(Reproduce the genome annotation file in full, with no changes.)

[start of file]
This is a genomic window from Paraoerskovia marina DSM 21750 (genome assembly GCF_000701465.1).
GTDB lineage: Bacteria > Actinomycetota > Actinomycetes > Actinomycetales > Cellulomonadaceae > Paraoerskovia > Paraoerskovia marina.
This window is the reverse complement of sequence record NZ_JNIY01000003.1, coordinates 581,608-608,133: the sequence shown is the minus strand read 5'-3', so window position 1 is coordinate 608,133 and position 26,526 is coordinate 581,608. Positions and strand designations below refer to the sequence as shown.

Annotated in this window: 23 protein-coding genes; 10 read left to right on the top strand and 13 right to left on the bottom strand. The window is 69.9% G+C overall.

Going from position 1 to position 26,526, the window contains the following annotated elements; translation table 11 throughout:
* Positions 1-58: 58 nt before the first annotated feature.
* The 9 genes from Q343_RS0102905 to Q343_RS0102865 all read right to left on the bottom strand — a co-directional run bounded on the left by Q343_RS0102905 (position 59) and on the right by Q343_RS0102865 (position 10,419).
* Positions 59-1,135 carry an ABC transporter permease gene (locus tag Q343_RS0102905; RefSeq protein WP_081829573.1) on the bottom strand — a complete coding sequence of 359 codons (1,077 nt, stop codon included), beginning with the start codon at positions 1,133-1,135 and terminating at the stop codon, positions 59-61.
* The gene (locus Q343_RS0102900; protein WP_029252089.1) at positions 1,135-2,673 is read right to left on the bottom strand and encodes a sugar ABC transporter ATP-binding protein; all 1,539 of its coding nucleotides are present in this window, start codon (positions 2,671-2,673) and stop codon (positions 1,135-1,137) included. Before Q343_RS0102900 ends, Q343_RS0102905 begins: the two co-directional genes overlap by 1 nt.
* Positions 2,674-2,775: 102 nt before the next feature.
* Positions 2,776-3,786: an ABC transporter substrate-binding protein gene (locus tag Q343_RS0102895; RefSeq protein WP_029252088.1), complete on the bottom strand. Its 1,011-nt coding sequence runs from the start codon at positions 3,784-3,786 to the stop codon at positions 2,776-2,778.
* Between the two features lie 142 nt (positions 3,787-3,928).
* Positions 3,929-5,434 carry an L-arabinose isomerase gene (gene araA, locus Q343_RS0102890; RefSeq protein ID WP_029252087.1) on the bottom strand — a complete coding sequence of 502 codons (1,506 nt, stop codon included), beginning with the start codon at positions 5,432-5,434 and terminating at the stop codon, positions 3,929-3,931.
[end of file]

This is a genomic window from Paraoerskovia marina DSM 21750 (genome assembly GCF_000701465.1).
GTDB lineage: Bacteria > Actinomycetota > Actinomycetes > Actinomycetales > Cellulomonadaceae > Paraoerskovia > Paraoerskovia marina.
This window is the reverse complement of sequence record NZ_JNIY01000003.1, coordinates 581,608-608,133: the sequence shown is the minus strand read 5'-3', so window position 1 is coordinate 608,133 and position 26,526 is coordinate 581,608. Positions and strand designations below refer to the sequence as shown.

Annotated in this window: 23 protein-coding genes; 10 read left to right on the top strand and 13 right to left on the bottom strand. The window is 69.9% G+C overall.

Going from position 1 to position 26,526, the window contains the following annotated elements; translation table 11 throughout:
* Positions 1-58: 58 nt before the first annotated feature.
* The 9 genes from Q343_RS0102905 to Q343_RS0102865 all read right to left on the bottom strand — a co-directional run bounded on the left by Q343_RS0102905 (position 59) and on the right by Q343_RS0102865 (position 10,419).
* Positions 59-1,135 carry an ABC transporter permease gene (locus tag Q343_RS0102905; RefSeq protein WP_081829573.1) on the bottom strand — a complete coding sequence of 359 codons (1,077 nt, stop codon included), beginning with the start codon at positions 1,133-1,135 and terminating at the stop codon, positions 59-61.
* The gene (locus Q343_RS0102900; protein WP_029252089.1) at positions 1,135-2,673 is read right to left on the bottom strand and encodes a sugar ABC transporter ATP-binding protein; all 1,539 of its coding nucleotides are present in this window, start codon (positions 2,671-2,673) and stop codon (positions 1,135-1,137) included. Before Q343_RS0102900 ends, Q343_RS0102905 begins: the two co-directional genes overlap by 1 nt.
* Positions 2,674-2,775: 102 nt before the next feature.
* Positions 2,776-3,786: an ABC transporter substrate-binding protein gene (locus tag Q343_RS0102895; RefSeq protein WP_029252088.1), complete on the bottom strand. Its 1,011-nt coding sequence runs from the start codon at positions 3,784-3,786 to the stop codon at positions 2,776-2,778.
* Between the two features lie 142 nt (positions 3,787-3,928).
* Positions 3,929-5,434 carry an L-arabinose isomerase gene (gene araA, locus Q343_RS0102890; RefSeq protein ID WP_029252087.1) on the bottom strand — a complete coding sequence of 502 codons (1,506 nt, stop codon included), beginning with the start codon at positions 5,432-5,434 and terminating at the stop codon, positions 3,929-3,931.